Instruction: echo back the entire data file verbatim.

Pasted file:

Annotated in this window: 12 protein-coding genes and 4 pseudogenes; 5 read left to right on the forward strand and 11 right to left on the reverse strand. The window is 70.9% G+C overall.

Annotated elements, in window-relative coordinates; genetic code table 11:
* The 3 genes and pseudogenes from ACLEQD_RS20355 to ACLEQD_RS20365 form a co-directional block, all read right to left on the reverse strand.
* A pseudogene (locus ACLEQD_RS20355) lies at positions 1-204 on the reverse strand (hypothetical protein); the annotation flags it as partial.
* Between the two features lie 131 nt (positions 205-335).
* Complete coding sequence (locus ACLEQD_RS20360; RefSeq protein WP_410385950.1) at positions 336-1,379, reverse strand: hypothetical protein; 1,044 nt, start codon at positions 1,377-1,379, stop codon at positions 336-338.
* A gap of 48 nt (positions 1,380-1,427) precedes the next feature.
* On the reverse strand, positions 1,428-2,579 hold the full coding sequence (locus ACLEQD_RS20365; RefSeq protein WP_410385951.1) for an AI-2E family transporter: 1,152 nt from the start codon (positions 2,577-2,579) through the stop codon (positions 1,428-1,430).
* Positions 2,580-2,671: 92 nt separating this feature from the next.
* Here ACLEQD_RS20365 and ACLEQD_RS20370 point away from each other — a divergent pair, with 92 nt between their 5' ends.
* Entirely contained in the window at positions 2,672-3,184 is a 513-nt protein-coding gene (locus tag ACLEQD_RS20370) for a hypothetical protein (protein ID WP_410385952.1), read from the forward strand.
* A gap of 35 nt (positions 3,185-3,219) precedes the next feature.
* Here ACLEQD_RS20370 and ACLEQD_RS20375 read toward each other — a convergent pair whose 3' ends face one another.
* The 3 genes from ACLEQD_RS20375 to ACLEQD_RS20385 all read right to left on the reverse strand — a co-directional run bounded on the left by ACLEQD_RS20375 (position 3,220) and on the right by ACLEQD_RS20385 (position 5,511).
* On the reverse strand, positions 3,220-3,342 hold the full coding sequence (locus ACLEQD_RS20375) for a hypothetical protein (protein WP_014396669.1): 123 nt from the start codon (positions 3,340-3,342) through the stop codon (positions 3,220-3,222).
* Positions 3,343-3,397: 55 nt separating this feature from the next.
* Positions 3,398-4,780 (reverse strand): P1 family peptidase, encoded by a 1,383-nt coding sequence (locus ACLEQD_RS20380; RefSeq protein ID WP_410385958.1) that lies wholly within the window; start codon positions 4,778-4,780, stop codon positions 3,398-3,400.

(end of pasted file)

Annotated in this window: 12 protein-coding genes and 4 pseudogenes; 5 read left to right on the forward strand and 11 right to left on the reverse strand. The window is 70.9% G+C overall.

Annotated elements, in window-relative coordinates; genetic code table 11:
* The 3 genes and pseudogenes from ACLEQD_RS20355 to ACLEQD_RS20365 form a co-directional block, all read right to left on the reverse strand.
* A pseudogene (locus ACLEQD_RS20355) lies at positions 1-204 on the reverse strand (hypothetical protein); the annotation flags it as partial.
* Between the two features lie 131 nt (positions 205-335).
* Complete coding sequence (locus ACLEQD_RS20360; RefSeq protein WP_410385950.1) at positions 336-1,379, reverse strand: hypothetical protein; 1,044 nt, start codon at positions 1,377-1,379, stop codon at positions 336-338.
* A gap of 48 nt (positions 1,380-1,427) precedes the next feature.
* On the reverse strand, positions 1,428-2,579 hold the full coding sequence (locus ACLEQD_RS20365; RefSeq protein WP_410385951.1) for an AI-2E family transporter: 1,152 nt from the start codon (positions 2,577-2,579) through the stop codon (positions 1,428-1,430).
* Positions 2,580-2,671: 92 nt separating this feature from the next.
* Here ACLEQD_RS20365 and ACLEQD_RS20370 point away from each other — a divergent pair, with 92 nt between their 5' ends.
* Entirely contained in the window at positions 2,672-3,184 is a 513-nt protein-coding gene (locus tag ACLEQD_RS20370) for a hypothetical protein (protein ID WP_410385952.1), read from the forward strand.
* A gap of 35 nt (positions 3,185-3,219) precedes the next feature.
* Here ACLEQD_RS20370 and ACLEQD_RS20375 read toward each other — a convergent pair whose 3' ends face one another.
* The 3 genes from ACLEQD_RS20375 to ACLEQD_RS20385 all read right to left on the reverse strand — a co-directional run bounded on the left by ACLEQD_RS20375 (position 3,220) and on the right by ACLEQD_RS20385 (position 5,511).
* On the reverse strand, positions 3,220-3,342 hold the full coding sequence (locus ACLEQD_RS20375) for a hypothetical protein (protein WP_014396669.1): 123 nt from the start codon (positions 3,340-3,342) through the stop codon (positions 3,220-3,222).
* Positions 3,343-3,397: 55 nt separating this feature from the next.
* Positions 3,398-4,780 (reverse strand): P1 family peptidase, encoded by a 1,383-nt coding sequence (locus ACLEQD_RS20380; RefSeq protein ID WP_410385958.1) that lies wholly within the window; start codon positions 4,778-4,780, stop codon positions 3,398-3,400.